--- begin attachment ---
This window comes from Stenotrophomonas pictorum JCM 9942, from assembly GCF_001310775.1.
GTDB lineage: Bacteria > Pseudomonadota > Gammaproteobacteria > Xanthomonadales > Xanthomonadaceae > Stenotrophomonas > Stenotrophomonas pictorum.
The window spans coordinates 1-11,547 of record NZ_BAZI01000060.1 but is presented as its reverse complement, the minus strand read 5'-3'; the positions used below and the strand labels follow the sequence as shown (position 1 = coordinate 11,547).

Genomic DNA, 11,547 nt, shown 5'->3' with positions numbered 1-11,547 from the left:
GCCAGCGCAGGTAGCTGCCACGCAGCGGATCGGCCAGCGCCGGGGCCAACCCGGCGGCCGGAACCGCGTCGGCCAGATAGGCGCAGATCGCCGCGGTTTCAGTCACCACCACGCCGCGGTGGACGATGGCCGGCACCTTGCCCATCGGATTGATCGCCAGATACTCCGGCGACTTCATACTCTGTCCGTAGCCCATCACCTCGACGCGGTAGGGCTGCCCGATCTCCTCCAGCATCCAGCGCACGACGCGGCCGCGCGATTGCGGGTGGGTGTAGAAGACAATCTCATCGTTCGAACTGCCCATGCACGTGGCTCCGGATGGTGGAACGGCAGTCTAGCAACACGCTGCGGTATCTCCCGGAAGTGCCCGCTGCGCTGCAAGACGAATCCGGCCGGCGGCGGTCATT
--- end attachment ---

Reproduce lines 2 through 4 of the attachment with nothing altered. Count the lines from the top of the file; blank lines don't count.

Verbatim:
GTDB lineage: Bacteria > Pseudomonadota > Gammaproteobacteria > Xanthomonadales > Xanthomonadaceae > Stenotrophomonas > Stenotrophomonas pictorum.
The window spans coordinates 1-11,547 of record NZ_BAZI01000060.1 but is presented as its reverse complement, the minus strand read 5'-3'; the positions used below and the strand labels follow the sequence as shown (position 1 = coordinate 11,547).

Genomic DNA, 11,547 nt, shown 5'->3' with positions numbered 1-11,547 from the left: